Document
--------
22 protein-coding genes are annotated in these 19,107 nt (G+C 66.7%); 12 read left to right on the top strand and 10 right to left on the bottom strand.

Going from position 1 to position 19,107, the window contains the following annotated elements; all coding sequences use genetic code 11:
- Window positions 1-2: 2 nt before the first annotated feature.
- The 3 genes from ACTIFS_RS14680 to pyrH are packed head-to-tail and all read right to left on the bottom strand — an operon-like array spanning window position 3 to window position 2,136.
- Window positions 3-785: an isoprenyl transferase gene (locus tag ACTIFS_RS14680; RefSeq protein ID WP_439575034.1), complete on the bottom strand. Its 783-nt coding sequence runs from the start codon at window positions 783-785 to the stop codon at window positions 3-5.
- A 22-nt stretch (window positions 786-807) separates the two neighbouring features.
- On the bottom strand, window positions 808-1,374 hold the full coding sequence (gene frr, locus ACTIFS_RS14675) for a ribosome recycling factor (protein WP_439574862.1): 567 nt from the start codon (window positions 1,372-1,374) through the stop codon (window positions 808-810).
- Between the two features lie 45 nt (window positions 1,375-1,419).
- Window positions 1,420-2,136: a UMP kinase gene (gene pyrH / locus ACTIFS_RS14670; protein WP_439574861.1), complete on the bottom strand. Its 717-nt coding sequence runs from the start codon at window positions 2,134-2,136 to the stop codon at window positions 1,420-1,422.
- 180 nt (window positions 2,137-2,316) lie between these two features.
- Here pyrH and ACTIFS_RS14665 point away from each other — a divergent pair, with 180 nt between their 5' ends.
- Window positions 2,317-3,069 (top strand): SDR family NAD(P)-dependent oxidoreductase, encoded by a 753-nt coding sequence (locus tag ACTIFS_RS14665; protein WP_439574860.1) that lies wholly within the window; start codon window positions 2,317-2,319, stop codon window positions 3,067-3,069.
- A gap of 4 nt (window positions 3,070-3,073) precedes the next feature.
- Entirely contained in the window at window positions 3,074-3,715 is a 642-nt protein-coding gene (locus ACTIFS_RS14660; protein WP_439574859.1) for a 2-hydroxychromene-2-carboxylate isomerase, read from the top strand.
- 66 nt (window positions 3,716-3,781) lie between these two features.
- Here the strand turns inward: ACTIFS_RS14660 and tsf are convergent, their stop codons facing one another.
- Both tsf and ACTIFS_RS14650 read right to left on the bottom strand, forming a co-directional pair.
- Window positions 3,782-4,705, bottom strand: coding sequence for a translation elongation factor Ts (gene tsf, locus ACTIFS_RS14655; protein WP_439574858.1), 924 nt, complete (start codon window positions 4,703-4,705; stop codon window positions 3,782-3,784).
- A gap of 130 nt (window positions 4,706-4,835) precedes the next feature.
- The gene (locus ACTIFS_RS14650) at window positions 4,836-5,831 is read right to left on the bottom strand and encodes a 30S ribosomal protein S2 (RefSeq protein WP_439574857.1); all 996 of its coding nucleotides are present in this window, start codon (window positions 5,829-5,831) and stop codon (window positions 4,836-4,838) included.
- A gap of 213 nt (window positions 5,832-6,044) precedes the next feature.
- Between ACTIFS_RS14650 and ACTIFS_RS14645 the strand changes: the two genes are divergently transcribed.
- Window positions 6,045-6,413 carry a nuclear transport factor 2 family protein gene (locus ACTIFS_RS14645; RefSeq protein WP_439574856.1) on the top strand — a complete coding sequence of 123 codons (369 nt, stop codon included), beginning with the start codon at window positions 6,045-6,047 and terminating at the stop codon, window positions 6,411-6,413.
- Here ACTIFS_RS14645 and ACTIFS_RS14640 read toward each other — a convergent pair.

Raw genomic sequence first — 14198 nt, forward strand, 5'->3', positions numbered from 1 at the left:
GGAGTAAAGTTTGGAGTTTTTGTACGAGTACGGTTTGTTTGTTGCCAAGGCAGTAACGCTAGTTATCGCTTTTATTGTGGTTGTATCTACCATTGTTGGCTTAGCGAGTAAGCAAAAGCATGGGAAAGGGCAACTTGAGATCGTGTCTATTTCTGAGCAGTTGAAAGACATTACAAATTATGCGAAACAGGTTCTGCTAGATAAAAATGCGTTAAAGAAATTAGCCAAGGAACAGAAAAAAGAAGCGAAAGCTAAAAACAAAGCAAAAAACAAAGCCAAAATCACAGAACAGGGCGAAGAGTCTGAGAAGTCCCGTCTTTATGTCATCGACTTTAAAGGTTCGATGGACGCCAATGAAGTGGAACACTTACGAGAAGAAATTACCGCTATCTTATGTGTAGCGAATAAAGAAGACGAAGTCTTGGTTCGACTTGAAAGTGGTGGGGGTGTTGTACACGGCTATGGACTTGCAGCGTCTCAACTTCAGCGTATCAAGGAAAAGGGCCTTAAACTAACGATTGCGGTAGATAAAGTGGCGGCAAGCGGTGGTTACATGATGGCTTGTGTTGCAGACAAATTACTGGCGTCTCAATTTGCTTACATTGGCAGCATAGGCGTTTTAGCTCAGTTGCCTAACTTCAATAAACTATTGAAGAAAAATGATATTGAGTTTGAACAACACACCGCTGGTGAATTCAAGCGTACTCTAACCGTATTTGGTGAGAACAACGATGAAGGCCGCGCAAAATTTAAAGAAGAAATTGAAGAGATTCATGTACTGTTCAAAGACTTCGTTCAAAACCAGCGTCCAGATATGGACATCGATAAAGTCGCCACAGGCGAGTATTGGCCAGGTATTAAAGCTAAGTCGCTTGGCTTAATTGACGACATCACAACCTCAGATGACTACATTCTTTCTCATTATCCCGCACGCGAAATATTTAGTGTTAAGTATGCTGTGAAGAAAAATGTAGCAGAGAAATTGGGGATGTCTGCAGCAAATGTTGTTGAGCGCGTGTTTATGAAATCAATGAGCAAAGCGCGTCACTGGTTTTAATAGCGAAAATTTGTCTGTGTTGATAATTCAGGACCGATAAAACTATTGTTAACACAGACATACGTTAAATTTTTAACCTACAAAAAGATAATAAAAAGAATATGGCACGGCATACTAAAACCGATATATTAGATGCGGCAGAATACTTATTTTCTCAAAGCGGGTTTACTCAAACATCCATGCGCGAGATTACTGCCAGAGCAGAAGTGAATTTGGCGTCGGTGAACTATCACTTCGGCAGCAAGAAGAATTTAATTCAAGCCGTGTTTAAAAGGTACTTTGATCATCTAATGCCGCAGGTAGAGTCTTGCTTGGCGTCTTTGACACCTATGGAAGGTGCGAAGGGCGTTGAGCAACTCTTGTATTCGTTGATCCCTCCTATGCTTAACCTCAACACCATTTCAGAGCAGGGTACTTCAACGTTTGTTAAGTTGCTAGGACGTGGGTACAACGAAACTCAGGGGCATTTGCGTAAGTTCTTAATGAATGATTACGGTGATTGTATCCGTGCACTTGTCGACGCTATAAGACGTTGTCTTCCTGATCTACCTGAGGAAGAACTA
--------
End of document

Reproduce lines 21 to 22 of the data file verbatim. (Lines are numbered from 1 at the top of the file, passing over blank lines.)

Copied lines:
- A gap of 213 nt (window positions 5,832-6,044) precedes the next feature.
- Between ACTIFS_RS14650 and ACTIFS_RS14645 the strand changes: the two genes are divergently transcribed.